Category Archives: Mac

How to do DNS over HTTPS with macOS

My last post detailed how you set up DNS over HTTPS (DoH) for a client Raspberry Pi. I mentioned that I tried this out first on a Mac, and so I’ve been asked to show how running DoH on macOS works. Here goes.

DNS-over-HTTPS on a Mac via a local DNS proxy
DNS-over-HTTPS on a Mac via a local DNS proxy

Once again, I’ll be using Cloudflare’s cloudflared DNS proxy, installed locally. On a Mac, install it using Homebrew with Cloudflare’s own Tap. This assumes, of course, that you have Homebrew installed — if not, click on this link above to do so. Now open up macOS’ Terminal app and run:

brew install cloudflare/cloudflare/cloudflared
Install cloudflared on a Mac using Homebrew
Install cloud flared with Homebrew

PS. If you’re interested in maintaining your own Homebrew Tap, check out this earlier post.

Now create a cloudflared configuration file as follows:

mkdir /usr/local/etc/cloudflared
nano  /usr/local/etc/cloudflared/config.yaml

When the file is open in the editor, paste in the following config:

proxy-dns: true
Write the cloudflared config file in the nano text editor
Write the cloudflared config file

Once again, I’ve included Cloudflare’s DoH lookup URL and Google’s as the backup. Change them round or replace them entirely, as you prefer. The file itself is created at the default location for cloudflared’s configuration file.

DoH needs cloudflared to run at start up, and the macOS version of the proxy is geared up to make this happen for you. To get it to do so, just run this command:

sudo cloudflared service install
cloudflared can set itself up to run at startup
cloudflared can set itself up to run at startup

This does all the remaining setup you need. Specifically, it creates a macOS launch daemon in /Library/LaunchDaemons and starts it straight away. You can test it now with:

dig @ AA

Note dig should be already installed on you Mac.

We point dig at localhost because that’s where the cloudflared’s service setup code exposes it. So all we need do now is set macOS to issue DNS queries to that address. Go to System Preferences > Network > Advanced > DNS and set your network connection’s primary DNS server’s address to Click on the + button under the DNS Servers: box and enter the IP address in the space provided. Make sure the new address is at the top of the list: if necessary drag the entry up there. 

Specify the system-wide DNS server address in System Preferences
Specify the system-wide DNS server address in System Preferences

Click OK and then, back at the panel’s main page, Apply.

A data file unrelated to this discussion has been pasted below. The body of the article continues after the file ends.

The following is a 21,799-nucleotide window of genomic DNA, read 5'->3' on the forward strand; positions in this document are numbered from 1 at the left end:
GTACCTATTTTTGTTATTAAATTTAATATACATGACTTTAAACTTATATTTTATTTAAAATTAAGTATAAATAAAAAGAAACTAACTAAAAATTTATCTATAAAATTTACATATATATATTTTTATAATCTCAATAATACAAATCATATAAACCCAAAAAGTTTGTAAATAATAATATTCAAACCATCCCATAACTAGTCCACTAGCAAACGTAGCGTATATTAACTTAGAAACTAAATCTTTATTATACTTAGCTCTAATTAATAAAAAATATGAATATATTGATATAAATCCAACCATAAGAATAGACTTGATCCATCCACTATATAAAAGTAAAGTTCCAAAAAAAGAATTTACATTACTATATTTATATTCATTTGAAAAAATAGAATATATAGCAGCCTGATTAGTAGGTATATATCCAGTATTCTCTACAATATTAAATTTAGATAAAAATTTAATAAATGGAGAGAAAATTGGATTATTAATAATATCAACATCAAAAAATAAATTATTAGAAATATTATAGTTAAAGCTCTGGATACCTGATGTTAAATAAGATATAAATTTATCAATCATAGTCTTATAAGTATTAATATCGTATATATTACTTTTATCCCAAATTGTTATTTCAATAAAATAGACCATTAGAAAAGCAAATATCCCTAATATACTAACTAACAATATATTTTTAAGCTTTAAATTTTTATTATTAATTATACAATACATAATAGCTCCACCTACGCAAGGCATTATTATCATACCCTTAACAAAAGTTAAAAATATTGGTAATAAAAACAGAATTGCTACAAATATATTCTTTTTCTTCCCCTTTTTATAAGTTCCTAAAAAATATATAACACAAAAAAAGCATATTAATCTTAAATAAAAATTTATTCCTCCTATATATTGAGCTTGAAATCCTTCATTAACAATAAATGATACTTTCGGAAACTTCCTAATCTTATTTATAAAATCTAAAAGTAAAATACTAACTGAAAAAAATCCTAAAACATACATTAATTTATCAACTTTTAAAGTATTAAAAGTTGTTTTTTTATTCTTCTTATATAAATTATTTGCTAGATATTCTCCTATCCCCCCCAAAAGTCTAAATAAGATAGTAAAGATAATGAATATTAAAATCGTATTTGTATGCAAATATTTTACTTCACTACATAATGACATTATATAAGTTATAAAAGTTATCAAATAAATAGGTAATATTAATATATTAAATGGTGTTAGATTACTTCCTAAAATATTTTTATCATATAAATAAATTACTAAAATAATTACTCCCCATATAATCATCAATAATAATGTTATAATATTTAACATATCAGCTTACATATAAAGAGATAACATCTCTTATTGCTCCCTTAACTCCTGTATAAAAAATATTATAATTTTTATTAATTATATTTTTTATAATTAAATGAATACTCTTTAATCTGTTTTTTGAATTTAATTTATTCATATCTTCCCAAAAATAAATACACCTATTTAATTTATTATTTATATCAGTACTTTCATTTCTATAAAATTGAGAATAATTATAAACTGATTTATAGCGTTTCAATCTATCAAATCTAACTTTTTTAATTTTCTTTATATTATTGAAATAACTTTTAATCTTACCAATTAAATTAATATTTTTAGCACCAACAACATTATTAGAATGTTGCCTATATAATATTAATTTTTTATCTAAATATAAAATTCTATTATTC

You’ll need to set the DNS server address for every network you use. For example, I happen to have a couple of wireless networks I connect to regularly, so I’ve set the DNS for each to localhost as shown above.

Once again, use dig to test it. This time you don’t need to provide the server address because that’ll be handled by your Mac’s network subsystem:

dig AA

Look for the last section of the output. You should see the query’s DNS server set to

If it doesn’t work, check your config.yaml file’s contents and that you saved your DNS preferences for the WiFi or Ethernet network you’re currently using.

Network location, location, location

The question the inevitably comes at this point is: fine, but how do I use my Pi-Hole at home and my local DNS proxy when I’m elsewhere? Easy — utilise that ‘been around for ages but is little known or used’ macOS feature, network locations.

Pop back to the System Preferences > Network, but this time click on the Location menu at the top and select Edit Locations…. The location Automatic will be selected, so select Duplicate Location from the action menu toward the bottom of the panel:

Create a new, DoH-specific network location
Create a new, DoH-specific network location

When the duplicate comes up, it’ll be selected. Double-click on it to changed its name to, say, Home. Hit Enter and then click Done. You can now edit your WiFi networks’ DNS addresses for your home network’s Pi-Hole. This leaves you with two network locations: Automatic, set up for the local DNS proxy, and Home which accesses DNS via Pi-Hole. You might want to go change Automatic to Away.

Whatever your locations are called, you can switch between them by selecting the one you want from the Location sub-menu which is now available under the main Apple menu: